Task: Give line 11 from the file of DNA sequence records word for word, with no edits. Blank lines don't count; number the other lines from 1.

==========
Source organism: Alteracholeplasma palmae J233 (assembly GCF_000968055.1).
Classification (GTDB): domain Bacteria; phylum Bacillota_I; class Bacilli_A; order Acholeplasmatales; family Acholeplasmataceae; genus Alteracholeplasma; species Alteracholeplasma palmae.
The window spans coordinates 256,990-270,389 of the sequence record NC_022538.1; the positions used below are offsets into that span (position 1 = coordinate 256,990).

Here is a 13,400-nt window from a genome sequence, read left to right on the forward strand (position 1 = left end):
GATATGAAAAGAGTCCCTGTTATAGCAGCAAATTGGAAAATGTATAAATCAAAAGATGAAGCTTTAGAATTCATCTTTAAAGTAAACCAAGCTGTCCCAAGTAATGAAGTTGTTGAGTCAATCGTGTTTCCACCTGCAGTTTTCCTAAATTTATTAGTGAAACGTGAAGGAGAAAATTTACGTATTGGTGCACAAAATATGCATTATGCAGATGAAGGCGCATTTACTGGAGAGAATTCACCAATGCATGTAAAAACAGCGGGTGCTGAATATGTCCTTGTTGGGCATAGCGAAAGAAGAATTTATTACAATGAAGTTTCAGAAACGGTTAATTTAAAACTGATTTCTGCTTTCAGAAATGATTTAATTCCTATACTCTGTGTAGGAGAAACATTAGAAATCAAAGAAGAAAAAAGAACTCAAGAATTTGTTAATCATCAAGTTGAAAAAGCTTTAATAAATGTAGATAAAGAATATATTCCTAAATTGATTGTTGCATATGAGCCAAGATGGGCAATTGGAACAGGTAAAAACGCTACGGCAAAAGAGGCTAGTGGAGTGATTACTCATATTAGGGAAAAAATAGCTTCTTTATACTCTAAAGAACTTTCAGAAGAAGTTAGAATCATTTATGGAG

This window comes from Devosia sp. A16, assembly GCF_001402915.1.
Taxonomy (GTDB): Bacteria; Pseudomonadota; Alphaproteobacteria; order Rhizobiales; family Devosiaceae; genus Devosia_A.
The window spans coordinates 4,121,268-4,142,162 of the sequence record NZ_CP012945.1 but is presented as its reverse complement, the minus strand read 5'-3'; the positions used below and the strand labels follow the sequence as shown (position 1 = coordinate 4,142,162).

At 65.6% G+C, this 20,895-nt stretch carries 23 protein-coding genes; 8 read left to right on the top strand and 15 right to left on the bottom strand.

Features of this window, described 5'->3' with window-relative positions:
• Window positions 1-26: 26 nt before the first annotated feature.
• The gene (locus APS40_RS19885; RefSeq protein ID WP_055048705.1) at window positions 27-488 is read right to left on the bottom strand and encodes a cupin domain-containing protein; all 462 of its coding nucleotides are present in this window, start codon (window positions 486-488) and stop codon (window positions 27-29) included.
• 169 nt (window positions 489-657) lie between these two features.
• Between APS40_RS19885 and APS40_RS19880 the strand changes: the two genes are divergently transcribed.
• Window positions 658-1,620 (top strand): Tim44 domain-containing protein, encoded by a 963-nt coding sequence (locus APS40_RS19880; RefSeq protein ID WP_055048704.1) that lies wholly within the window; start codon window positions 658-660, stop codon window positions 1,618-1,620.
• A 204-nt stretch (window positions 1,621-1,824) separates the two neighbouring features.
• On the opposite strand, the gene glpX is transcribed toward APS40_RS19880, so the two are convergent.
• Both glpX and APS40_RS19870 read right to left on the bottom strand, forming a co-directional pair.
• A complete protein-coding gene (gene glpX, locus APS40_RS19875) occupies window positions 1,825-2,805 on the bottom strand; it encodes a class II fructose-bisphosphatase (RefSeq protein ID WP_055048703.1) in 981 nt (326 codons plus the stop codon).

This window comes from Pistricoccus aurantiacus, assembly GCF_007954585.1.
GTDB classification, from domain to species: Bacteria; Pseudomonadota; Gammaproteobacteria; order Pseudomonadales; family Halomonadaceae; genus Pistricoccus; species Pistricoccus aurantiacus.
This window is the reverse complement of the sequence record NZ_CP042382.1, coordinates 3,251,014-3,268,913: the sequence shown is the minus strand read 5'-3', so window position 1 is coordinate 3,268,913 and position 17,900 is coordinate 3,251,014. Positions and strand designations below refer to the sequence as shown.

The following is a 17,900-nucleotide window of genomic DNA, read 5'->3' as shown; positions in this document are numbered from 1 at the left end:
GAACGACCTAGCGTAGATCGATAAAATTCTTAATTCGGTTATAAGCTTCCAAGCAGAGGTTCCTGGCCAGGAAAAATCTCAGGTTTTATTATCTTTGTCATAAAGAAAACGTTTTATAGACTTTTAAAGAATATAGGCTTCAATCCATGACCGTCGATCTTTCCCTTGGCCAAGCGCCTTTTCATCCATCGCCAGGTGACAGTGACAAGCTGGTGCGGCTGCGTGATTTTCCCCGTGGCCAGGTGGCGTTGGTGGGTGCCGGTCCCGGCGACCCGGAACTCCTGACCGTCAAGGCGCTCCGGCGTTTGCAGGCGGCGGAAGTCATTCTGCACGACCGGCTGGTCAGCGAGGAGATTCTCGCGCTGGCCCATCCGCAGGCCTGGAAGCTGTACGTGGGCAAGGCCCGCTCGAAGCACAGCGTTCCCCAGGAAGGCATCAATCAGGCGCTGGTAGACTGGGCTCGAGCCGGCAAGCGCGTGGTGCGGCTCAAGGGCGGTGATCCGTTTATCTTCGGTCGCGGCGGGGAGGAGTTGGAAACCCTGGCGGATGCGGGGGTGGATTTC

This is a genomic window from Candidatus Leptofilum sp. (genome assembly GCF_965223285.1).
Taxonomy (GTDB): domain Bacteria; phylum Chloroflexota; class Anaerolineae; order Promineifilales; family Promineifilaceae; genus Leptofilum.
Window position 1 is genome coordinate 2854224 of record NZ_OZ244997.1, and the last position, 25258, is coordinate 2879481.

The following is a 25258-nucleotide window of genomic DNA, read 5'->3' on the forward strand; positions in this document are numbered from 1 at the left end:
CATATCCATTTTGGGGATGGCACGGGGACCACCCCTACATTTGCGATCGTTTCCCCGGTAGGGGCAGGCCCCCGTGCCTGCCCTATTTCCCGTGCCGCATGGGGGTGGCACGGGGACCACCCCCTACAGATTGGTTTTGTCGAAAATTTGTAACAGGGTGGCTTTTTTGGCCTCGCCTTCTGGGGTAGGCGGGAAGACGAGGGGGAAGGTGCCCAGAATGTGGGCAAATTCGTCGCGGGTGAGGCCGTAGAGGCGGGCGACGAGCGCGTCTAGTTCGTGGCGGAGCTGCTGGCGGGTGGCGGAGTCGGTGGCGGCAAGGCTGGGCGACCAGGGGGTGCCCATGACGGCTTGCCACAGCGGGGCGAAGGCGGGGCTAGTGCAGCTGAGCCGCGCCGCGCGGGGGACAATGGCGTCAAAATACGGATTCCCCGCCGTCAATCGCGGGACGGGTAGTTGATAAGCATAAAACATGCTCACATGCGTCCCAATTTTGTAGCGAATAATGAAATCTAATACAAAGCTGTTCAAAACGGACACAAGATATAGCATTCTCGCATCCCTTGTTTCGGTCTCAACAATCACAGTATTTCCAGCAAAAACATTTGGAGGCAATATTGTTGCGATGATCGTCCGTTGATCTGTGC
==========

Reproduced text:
• Window positions 1-26: 26 nt before the first annotated feature.